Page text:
While I do not condone violent protests or looting, I also understand that I may not understand how a group might feel so frustrated—so disenfranchised—that they resort to violence. I believe that if we were more empathetic, we could avoid coming to a point of violent conflict.

I believe that as a society we should work together, for a common good. I do not believe building roads, schools, and providing health care is socialism.

I do not believe in calling people ugly names. 

I do not believe in mocking and cruel treatment of our fellow humans.

I find hypocrisy and cruelty unacceptable.

I believe we should take care of the most vulnerable in our society.

I believe dogs are generally better than people. 

(Image: in the spirit of social distancing, I decided to choose something where they are wearing masks to help protect others. I also believe we need to get through this pandemic. Stay safe people.)

Pray for empathy…

Many of us can sit at our computers and make posts about how senseless it is for rioters to burn down their own communities. We can play internet researcher and pull up memes comparing peaceful protests to violent protests. We can act superior and more civilized, shaming those who are protesting violently, and wag a finger at them, pointing out that they are in essence the root of the problem.

Yet until we have empathy and can in some way grasp the depth of their despair, their frustration, this cycle of violence—violence perpetrated by all colors—will continue.

Frankly, I don’t see any end to this until the white community—which I am a part of—can take a moment to step out of our skin and try to understand what people of color of are trying to tell us WITHOUT us making some excuse. We need to listen. We never really listen.

You are being disingenuous if you can honestly say that a murder of an impoverished young black girl doesn’t seem as tragic to our society as when a pretty little girl with blond curls and big blue eyes is murdered. 

It is one reason they came up with “Black Lives Matter.” Yet, instead of trying to listen to what they were telling us—trying to get our attention without burning down buildings—we grew incensed and accused them of saying “only black lives matter.”  We refused to listen to what they were trying to tell us. We intentionally twisted their words. We hijacked their phrase and turned it into “Blue Lives Matter.”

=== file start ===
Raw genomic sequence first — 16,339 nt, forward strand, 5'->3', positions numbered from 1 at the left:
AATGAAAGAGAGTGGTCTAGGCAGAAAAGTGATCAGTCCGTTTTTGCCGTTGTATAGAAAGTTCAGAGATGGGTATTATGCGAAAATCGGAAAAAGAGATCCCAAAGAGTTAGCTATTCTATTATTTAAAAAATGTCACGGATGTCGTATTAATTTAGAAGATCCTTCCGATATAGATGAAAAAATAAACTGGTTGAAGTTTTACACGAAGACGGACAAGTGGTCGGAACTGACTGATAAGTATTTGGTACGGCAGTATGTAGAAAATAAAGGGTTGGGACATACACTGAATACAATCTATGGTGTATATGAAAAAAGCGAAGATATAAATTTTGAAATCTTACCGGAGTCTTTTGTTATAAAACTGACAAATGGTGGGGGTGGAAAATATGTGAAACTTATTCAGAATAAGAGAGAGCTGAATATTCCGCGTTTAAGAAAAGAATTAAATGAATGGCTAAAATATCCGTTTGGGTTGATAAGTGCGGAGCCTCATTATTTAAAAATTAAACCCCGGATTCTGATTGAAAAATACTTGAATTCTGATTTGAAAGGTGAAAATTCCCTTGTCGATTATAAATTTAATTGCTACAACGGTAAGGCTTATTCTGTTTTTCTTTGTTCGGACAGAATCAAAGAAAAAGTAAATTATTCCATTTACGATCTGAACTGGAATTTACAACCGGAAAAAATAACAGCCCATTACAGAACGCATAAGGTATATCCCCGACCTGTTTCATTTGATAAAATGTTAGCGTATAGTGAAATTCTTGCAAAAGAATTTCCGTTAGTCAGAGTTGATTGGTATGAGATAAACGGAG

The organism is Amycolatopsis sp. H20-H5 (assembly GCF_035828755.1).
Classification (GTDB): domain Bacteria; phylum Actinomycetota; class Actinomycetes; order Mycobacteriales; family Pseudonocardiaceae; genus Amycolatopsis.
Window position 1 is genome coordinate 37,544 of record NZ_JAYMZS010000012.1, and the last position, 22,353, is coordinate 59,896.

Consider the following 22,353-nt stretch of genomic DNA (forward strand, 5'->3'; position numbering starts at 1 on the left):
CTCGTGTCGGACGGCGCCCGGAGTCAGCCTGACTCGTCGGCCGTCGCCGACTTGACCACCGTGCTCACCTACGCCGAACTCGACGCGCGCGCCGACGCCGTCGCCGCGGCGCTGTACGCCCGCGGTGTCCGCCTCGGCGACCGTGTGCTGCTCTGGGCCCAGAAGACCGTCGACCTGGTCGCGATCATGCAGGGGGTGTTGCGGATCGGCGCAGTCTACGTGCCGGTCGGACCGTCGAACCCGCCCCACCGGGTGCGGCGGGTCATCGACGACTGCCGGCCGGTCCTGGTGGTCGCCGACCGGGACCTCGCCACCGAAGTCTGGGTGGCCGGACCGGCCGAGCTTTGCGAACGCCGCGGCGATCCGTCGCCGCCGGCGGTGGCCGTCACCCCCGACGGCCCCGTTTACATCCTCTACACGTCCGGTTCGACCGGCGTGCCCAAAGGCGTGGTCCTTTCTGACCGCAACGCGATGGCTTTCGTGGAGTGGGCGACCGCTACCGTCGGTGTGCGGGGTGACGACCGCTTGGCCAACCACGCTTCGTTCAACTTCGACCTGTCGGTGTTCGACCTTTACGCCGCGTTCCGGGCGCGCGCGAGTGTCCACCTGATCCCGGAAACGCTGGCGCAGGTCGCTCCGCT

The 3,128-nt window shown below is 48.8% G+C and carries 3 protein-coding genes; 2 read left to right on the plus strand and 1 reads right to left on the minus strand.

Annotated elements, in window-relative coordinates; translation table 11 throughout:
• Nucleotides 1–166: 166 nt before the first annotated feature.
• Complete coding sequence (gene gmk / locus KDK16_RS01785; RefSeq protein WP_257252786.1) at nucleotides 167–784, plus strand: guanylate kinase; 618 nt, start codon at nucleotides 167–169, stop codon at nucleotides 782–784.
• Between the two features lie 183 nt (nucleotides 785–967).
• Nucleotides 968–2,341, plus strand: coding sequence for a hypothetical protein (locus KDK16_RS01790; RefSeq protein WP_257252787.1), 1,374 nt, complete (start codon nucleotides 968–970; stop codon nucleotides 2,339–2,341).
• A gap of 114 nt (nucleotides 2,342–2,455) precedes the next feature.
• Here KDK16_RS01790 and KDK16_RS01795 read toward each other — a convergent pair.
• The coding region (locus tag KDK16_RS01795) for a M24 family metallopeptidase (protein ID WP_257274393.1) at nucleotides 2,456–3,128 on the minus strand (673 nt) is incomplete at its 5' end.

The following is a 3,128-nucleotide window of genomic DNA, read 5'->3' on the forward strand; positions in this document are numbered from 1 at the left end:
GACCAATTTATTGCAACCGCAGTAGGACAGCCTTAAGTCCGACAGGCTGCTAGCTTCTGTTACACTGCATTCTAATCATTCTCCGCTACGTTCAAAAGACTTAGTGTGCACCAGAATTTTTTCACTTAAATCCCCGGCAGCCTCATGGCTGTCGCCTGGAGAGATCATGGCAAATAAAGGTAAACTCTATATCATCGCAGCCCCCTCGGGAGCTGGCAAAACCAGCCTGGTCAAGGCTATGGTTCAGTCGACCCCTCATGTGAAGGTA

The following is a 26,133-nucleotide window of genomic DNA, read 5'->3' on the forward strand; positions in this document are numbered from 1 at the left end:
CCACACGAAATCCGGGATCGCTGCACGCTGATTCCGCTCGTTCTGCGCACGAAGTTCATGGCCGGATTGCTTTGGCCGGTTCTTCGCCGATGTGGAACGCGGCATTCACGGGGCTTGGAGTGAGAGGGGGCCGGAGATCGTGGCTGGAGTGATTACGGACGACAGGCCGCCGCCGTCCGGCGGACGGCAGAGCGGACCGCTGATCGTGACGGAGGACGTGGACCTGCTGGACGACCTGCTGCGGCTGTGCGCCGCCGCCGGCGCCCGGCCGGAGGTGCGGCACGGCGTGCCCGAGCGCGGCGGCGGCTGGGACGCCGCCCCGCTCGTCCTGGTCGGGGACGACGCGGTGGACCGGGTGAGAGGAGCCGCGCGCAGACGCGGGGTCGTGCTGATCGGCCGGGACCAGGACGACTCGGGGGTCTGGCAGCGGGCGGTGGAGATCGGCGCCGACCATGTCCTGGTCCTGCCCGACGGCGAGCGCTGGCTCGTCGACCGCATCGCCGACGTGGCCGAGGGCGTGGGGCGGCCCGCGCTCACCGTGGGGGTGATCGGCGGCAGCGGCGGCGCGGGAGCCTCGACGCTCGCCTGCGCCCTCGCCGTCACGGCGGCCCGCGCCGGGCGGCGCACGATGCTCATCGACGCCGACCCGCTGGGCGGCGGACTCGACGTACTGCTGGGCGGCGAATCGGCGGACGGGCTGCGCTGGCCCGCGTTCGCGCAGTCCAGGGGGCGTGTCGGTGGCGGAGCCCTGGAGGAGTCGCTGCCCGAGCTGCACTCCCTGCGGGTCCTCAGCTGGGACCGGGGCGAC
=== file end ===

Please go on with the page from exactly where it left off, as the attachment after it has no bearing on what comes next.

And while violence against police is a serious issue, it was NOT what that discussion was about. We hijacked their discussion. We refused to listen to their problem and only wanted to talk about us. 

And when a football player decided to call attention to the problem by a peaceful protest of kneeling during the National Anthem, we did not listen. Again, we got incensed and accused him of disrespecting the military, in spite of the fact we were repeatedly told that that was not what it was about. Even vets came forward and said they had fought for his right to peacefully protest.

But again, we wouldn’t listen. And those incensed made sure the protestor was punished for his audacity.

And what happens when we refuse to listen to a segment of a society? When we change the subject, make excuses, or point out something they did wrong during another time. 

The frustration builds and then something happens, like a public killing of a man by police officers and idiot people go on social media and mock the tragedy, make light of it, or turn the discussion to bad things the blacks have done over the years, instead of focusing on the tragedy at the moment and the societal problem that enabled it to happen.

What happens is people start throwing things. And I imagine there are other factors too, people behind the scene with their own agendas who provoke those already frustrated citizens for their own motives.

Until we embrace some empathy and step out of our own skin and take a moment to truly try and understand what they are telling us without us making this about us or coming up with excuses, this will never end…and if it does, it will not end well.